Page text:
Food for Overland Track – what a menu!

We spend a lot of time planning our food for each hiking trip.
We like a lot of variety and different tastes.
We take fresh and dried food, we like to plan our menu.

After reading Tony and Linda’s Antipodean Adventure 2010, we are not sure why.  It all  seems like a waste of time and effort.

Tony and Linda in their short post about hiking the Overland Track list the food they took for the trip. No mucking around, this is a simple menu.

Breakfast (6 days) – muesli bar & Berocca tablet (makes fizzy orange drink with vitamins)
Lunch – small sachet of tuna for 3 days & Cheesy Vegemite (like Marmite with cream cheese) for 2 days. Both ‘served’ with wraps for Linda & crackers for me.
Dinner – can of Ravioli & half a packet of instant mash potato, can of baked beans with remaining mash & the rest of the time a Pot Noodle each.

By the way dear readers, we are STILL writing our bushwalking / hiking food eBook, we hope it will be ready in a few weeks. Bon Appetit!


  1. Ken says

    Just walked (or tramped) in NZ and found it quite easy to get the food together in a quick trip to the supermarket.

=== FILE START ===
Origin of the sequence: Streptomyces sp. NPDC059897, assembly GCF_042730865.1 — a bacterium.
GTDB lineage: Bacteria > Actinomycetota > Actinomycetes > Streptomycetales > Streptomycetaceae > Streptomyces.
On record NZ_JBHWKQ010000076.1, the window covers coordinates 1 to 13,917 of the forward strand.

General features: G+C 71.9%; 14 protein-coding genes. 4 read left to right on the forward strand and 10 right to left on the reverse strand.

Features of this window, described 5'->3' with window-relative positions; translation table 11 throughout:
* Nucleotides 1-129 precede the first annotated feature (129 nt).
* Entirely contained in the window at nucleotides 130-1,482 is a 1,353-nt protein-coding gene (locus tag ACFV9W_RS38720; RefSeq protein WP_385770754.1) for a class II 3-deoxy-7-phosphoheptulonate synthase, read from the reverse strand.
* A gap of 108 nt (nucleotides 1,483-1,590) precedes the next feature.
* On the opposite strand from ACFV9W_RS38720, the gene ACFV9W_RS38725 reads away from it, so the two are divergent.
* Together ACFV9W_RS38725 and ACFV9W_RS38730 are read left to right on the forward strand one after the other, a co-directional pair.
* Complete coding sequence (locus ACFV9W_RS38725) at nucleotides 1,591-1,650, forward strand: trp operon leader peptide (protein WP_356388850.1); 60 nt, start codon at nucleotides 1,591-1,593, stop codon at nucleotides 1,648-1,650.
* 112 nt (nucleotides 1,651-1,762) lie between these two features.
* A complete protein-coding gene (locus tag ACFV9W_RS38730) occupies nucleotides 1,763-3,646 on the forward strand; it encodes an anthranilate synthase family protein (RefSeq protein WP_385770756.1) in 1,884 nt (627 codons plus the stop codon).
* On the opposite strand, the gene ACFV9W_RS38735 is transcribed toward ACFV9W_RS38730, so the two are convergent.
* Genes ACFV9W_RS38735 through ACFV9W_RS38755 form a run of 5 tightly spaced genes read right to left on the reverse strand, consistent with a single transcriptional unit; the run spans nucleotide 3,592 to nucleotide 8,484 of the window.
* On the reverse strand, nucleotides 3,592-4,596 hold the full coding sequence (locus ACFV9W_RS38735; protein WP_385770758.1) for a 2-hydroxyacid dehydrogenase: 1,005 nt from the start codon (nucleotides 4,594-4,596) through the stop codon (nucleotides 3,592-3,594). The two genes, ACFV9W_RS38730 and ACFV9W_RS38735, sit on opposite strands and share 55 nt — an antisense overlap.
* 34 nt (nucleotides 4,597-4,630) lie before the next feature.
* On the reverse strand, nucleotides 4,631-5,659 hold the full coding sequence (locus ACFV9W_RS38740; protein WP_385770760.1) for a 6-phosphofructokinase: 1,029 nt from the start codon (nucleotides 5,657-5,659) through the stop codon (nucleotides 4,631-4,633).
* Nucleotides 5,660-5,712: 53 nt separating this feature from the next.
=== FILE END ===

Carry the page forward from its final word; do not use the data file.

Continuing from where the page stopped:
Breakfast: Muesli and powdered milk
    Lunch: Vitawheats and either cheese or vegemite (could have had salami for a couple of days)
    Dinner: Cup soup, Dehydrated meals – in NZ they sell the 2 serve for about $AUD8 in supermarkets, chocolate
    Spare food: 2 minute noodles
    Snacks: They sell various trail mixes in bulk in the supermarket, add some muesli bars, jelly sweets as reward for big hills (need lots in NZ)

  2. naomi says

    Why on earth would you take tin cans with you? You only have to lug them with you for the entire week, full AND empty. Unless you dump them, which you should not.

    We always took two minute noodles, sachets of hot chocolate, crackers, those continental pasta sauce and rice a riso style things, miso soup, muesli bars and crackers, surprise peas, Deb mashed potato, trail mix, chocolate, anything that comes in a sachet so the rubbish packs down light but never a jar or a tin.

    Fresh foods that travel well enough to be edible after three or four days include mushrooms, apples, carrots and the cheapest cheese you can find (coon or cracker barrel). Boiled eggs travel well too, at least in cooler months. Tofu and tempeh burgers and prepacked vege burgers are also great.

    You need two days more food than the time you plan to stay on the track – if you are doing it in six days, take eight days’ food.

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